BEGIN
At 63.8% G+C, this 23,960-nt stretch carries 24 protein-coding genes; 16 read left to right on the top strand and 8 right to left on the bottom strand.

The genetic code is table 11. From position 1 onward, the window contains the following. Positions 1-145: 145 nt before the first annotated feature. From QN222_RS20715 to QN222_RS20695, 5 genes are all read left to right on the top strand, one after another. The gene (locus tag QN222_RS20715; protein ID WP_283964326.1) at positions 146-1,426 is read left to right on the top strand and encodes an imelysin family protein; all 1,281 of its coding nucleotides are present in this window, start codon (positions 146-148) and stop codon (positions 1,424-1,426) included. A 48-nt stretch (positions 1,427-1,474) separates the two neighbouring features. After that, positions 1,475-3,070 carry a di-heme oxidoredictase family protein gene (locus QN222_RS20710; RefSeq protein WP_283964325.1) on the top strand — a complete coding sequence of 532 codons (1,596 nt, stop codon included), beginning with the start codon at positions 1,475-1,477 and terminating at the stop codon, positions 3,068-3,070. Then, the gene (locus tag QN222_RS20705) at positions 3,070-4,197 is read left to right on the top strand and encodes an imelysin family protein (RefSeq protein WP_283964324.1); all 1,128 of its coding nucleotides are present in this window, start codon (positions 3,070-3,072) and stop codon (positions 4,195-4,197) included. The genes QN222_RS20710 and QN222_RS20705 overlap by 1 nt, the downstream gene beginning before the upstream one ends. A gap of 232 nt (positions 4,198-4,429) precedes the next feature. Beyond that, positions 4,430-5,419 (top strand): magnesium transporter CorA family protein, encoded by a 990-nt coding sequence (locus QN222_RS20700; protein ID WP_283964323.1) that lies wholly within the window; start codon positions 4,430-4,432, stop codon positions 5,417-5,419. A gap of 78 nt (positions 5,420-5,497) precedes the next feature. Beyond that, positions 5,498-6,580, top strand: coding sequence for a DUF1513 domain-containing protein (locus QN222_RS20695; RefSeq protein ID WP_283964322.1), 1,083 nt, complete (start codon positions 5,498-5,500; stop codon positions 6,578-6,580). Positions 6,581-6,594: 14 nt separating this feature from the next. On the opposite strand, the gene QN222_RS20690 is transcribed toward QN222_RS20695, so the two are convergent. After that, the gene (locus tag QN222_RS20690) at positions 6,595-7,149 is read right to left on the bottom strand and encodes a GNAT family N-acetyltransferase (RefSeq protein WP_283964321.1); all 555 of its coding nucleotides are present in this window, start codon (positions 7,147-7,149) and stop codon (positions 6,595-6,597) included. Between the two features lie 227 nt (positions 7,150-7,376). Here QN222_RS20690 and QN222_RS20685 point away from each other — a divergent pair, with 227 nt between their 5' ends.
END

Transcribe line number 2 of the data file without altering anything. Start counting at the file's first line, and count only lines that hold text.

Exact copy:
The genetic code is table 11. From position 1 onward, the window contains the following. Positions 1-145: 145 nt before the first annotated feature. From QN222_RS20715 to QN222_RS20695, 5 genes are all read left to right on the top strand, one after another. The gene (locus tag QN222_RS20715; protein ID WP_283964326.1) at positions 146-1,426 is read left to right on the top strand and encodes an imelysin family protein; all 1,281 of its coding nucleotides are present in this window, start codon (positions 146-148) and stop codon (positions 1,424-1,426) included. A 48-nt stretch (positions 1,427-1,474) separates the two neighbouring features. After that, positions 1,475-3,070 carry a di-heme oxidoredictase family protein gene (locus QN222_RS20710; RefSeq protein WP_283964325.1) on the top strand — a complete coding sequence of 532 codons (1,596 nt, stop codon included), beginning with the start codon at positions 1,475-1,477 and terminating at the stop codon, positions 3,068-3,070. Then, the gene (locus tag QN222_RS20705) at positions 3,070-4,197 is read left to right on the top strand and encodes an imelysin family protein (RefSeq protein WP_283964324.1); all 1,128 of its coding nucleotides are present in this window, start codon (positions 3,070-3,072) and stop codon (positions 4,195-4,197) included. The genes QN222_RS20710 and QN222_RS20705 overlap by 1 nt, the downstream gene beginning before the upstream one ends. A gap of 232 nt (positions 4,198-4,429) precedes the next feature. Beyond that, positions 4,430-5,419 (top strand): magnesium transporter CorA family protein, encoded by a 990-nt coding sequence (locus QN222_RS20700; protein ID WP_283964323.1) that lies wholly within the window; start codon positions 4,430-4,432, stop codon positions 5,417-5,419. A gap of 78 nt (positions 5,420-5,497) precedes the next feature. Beyond that, positions 5,498-6,580, top strand: coding sequence for a DUF1513 domain-containing protein (locus QN222_RS20695; RefSeq protein ID WP_283964322.1), 1,083 nt, complete (start codon positions 5,498-5,500; stop codon positions 6,578-6,580). Positions 6,581-6,594: 14 nt separating this feature from the next. On the opposite strand, the gene QN222_RS20690 is transcribed toward QN222_RS20695, so the two are convergent. After that, the gene (locus tag QN222_RS20690) at positions 6,595-7,149 is read right to left on the bottom strand and encodes a GNAT family N-acetyltransferase (RefSeq protein WP_283964321.1); all 555 of its coding nucleotides are present in this window, start codon (positions 7,147-7,149) and stop codon (positions 6,595-6,597) included. Between the two features lie 227 nt (positions 7,150-7,376). Here QN222_RS20690 and QN222_RS20685 point away from each other — a divergent pair, with 227 nt between their 5' ends.